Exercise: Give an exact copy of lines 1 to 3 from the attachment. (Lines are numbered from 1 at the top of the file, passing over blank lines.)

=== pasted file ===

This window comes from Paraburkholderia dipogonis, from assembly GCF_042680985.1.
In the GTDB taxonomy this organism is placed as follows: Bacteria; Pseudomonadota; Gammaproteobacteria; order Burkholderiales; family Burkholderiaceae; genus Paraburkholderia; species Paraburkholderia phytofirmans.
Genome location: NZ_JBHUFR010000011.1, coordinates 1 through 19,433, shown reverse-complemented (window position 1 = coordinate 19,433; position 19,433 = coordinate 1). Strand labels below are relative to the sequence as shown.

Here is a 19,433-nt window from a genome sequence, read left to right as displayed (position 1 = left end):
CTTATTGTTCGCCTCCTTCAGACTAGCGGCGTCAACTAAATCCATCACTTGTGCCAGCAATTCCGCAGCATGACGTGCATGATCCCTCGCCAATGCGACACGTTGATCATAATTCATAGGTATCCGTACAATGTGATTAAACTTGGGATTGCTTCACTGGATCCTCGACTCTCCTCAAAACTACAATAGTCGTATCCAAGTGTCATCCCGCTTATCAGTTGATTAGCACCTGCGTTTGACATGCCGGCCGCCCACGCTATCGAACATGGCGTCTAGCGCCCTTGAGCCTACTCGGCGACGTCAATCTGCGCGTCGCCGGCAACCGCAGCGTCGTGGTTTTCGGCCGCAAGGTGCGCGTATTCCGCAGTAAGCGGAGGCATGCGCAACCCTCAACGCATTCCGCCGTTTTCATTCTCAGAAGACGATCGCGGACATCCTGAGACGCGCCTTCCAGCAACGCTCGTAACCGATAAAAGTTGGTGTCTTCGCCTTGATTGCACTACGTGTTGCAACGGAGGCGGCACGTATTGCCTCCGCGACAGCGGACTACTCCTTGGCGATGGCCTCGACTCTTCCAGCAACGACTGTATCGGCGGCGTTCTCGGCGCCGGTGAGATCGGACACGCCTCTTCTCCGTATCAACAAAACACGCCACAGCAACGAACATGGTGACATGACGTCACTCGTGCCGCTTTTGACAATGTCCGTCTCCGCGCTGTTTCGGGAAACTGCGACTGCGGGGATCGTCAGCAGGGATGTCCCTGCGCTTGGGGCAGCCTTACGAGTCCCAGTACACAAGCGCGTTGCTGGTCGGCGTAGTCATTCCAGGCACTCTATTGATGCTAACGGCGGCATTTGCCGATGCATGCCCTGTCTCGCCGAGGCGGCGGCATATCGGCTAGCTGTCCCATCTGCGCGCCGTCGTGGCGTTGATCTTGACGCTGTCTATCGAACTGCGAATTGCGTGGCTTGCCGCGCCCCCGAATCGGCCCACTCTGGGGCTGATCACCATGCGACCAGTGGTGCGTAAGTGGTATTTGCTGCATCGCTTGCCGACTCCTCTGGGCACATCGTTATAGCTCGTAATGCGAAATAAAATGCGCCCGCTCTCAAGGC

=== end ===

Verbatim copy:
This window comes from Paraburkholderia dipogonis, from assembly GCF_042680985.1.
In the GTDB taxonomy this organism is placed as follows: Bacteria; Pseudomonadota; Gammaproteobacteria; order Burkholderiales; family Burkholderiaceae; genus Paraburkholderia; species Paraburkholderia phytofirmans.
Genome location: NZ_JBHUFR010000011.1, coordinates 1 through 19,433, shown reverse-complemented (window position 1 = coordinate 19,433; position 19,433 = coordinate 1). Strand labels below are relative to the sequence as shown.